The Only Way to Become the Bride of Christ

We become the bride of God whenever we say yes to this moment.

This is the fall of three weddings.

The first, we sit in the woods under leaves and a sky that falls, all water, to witness a girl made princess says yes to her knight come riding. The bride and the groom, they enact a love story on the hillside, a parable of a Prince who loved a heart enslaved, of the coming Bridegroom and passion that wildly pursues. We all clap when they kiss. We eat soup from caldrons over fires. My brother is a groomsmen and I take a picture of him in his blouse and sash. The bridesmaids twirl like minstrels.




The second, we drive 5 hours one way to stand at the edge of a lake at a Bible Camp to witness my 76-year-old widowed father-in-law make vows to a widowed pastor’s wife. Our Hope-girl gives the Scripture reading. We sing the Lord’s Prayer. We stand as a family for pictures. I think of the faces missing. We drive the five hours home in the dark, all the children sprawled and sleeping. The Farmer says it quiet into the stream of headlights, that his head aches. I think it’s his heart. I squeeze his hand.



The third, we sit on pews before stained glass and look at plaques on the wall for a William who died in 1876 and the bride wears white with red running shoes. The bridesmaids wear black silk — and black running shoes. The bride does it often through the service, lays her hand gentle on her stomach, on her satin and her pearls. On their love five months swollen. On Grace now knitting a son. She is due in February and they think Isaiah is a good name. They sign the registry and flashes punctuate the forever and I think about not stealing that which isn’t ours yet to rightly take and I have known outrageous grace. I hold her tight in the receiving line because she who has been forgiven of much loves much.



And the Monday after the last of the trinity of fall weddings, the young and the old and the sinners made right, I unfold an order of service and know the order of the world. We are always being wooed and each grace-filled moment waits patient for our yes to His love.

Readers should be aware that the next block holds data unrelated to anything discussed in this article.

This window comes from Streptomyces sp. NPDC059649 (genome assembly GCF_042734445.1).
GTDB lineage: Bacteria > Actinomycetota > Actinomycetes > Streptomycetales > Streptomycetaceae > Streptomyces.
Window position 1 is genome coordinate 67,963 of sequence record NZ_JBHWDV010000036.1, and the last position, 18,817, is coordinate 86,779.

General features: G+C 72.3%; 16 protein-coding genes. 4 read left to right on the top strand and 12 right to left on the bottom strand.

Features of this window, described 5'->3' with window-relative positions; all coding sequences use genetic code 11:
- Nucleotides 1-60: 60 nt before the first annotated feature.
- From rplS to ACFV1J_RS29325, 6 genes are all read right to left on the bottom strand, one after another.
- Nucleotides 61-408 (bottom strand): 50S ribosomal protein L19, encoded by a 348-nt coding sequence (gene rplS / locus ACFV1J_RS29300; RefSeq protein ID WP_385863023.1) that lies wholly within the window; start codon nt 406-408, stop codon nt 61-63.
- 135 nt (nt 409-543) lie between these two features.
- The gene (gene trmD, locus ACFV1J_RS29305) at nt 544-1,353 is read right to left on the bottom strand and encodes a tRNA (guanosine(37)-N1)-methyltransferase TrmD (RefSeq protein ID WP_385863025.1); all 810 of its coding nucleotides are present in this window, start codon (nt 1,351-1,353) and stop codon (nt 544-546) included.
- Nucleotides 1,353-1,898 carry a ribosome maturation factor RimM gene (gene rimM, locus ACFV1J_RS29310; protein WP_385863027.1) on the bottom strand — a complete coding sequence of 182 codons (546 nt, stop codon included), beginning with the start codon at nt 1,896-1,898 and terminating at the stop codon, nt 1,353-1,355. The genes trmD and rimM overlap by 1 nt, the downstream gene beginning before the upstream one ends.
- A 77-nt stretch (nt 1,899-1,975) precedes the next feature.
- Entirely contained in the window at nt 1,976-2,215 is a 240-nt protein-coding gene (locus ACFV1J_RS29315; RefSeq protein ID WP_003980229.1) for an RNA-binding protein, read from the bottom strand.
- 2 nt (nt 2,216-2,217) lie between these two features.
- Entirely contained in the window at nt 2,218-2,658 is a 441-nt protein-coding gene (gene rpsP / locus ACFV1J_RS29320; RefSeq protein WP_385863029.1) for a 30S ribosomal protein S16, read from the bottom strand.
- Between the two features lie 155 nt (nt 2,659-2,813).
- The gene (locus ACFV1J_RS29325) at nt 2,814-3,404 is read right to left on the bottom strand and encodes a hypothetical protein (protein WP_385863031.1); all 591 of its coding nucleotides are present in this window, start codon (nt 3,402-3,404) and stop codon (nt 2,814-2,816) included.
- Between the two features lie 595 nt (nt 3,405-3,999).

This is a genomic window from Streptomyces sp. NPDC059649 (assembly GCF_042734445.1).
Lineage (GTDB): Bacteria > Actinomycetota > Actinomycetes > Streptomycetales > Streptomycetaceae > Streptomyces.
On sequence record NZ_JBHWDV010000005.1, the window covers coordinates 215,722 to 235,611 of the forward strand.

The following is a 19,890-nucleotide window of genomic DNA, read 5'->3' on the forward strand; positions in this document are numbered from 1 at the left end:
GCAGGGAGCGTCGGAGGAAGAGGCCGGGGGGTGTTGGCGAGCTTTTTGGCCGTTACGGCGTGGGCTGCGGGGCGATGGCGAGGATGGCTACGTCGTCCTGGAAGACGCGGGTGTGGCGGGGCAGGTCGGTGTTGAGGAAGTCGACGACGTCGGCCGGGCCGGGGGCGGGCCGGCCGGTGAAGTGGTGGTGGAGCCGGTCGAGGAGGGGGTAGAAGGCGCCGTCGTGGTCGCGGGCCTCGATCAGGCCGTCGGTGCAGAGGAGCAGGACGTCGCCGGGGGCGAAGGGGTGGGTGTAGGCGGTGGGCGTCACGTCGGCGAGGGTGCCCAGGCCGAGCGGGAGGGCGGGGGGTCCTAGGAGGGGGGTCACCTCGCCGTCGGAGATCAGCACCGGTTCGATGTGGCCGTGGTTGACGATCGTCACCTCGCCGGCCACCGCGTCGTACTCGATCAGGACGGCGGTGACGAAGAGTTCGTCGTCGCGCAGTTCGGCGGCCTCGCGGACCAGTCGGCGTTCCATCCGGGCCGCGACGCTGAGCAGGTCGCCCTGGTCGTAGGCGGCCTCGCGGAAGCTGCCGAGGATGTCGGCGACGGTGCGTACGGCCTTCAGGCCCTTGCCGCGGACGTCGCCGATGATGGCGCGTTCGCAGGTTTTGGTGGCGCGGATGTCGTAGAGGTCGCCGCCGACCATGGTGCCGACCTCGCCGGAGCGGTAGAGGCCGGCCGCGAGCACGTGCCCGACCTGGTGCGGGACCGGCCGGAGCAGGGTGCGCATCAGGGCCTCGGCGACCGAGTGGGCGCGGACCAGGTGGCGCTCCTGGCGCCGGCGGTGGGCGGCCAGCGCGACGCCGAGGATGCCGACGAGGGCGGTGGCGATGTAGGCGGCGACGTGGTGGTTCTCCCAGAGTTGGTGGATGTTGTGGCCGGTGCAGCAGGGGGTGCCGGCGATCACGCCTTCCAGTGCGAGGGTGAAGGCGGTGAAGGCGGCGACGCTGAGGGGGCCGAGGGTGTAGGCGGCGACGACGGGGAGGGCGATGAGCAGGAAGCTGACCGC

We become the bride of God whenever we say yes to this moment.

Yes to the parent who won’t return phone calls and the teen who won’t return early, and yes to life’s question marks, stretch marks and skid marks, and yes to the friend with terminal cancer and to this day with interminable lists. And who can thank God for these moments, for the wind silver in poplars and for a renting open of the east blue sky? Who can say yes to God for richer or poorer, yes to all that He proposes for this one unknown day? What love would the world make if we said yes to all the moments, if all the moments loved their Maker?

Another world is possible. It is on it’s way when we murmur yes, when we whisper our thank yous. Today I could wear white. I could love enough to say Yes which is the only way to really live. Loving where you are is a way to love Who He is.

God asks for our hand. The gospel is that we say yes to Him again and again and again.

To give thanks or not give thanks… that is always the question.

On a Monday, the first of November, I have my answer for Him.

The last of the leaves fall here this morning, a blaze of confetti.


Whatever God has promised gets stamped with the Yes of Jesus. In him, this is what we preach and pray, the great Amen, God’s Yes and our Yes together, gloriously evident. God affirms us, making us a sure thing in Christ, putting his Yes within us. ~2 Cor. 1:18-20



#2041 – #2055 of the endless gifts

saying yes to…

torrential laundry

interminable lists

the fullness of this moment

the emptiness of my will

steam rising from bathwater

open windows at the end of October

when the Farmer calls my father

farmer markets on Saturday afternoons

sabbath rest on Sunday and books and candlelight and laughter… and much work on Monday

wrinkles around his eyes

holding hands all the hours home

being behind

being weak

being in His will

being here

holy experience

button code here

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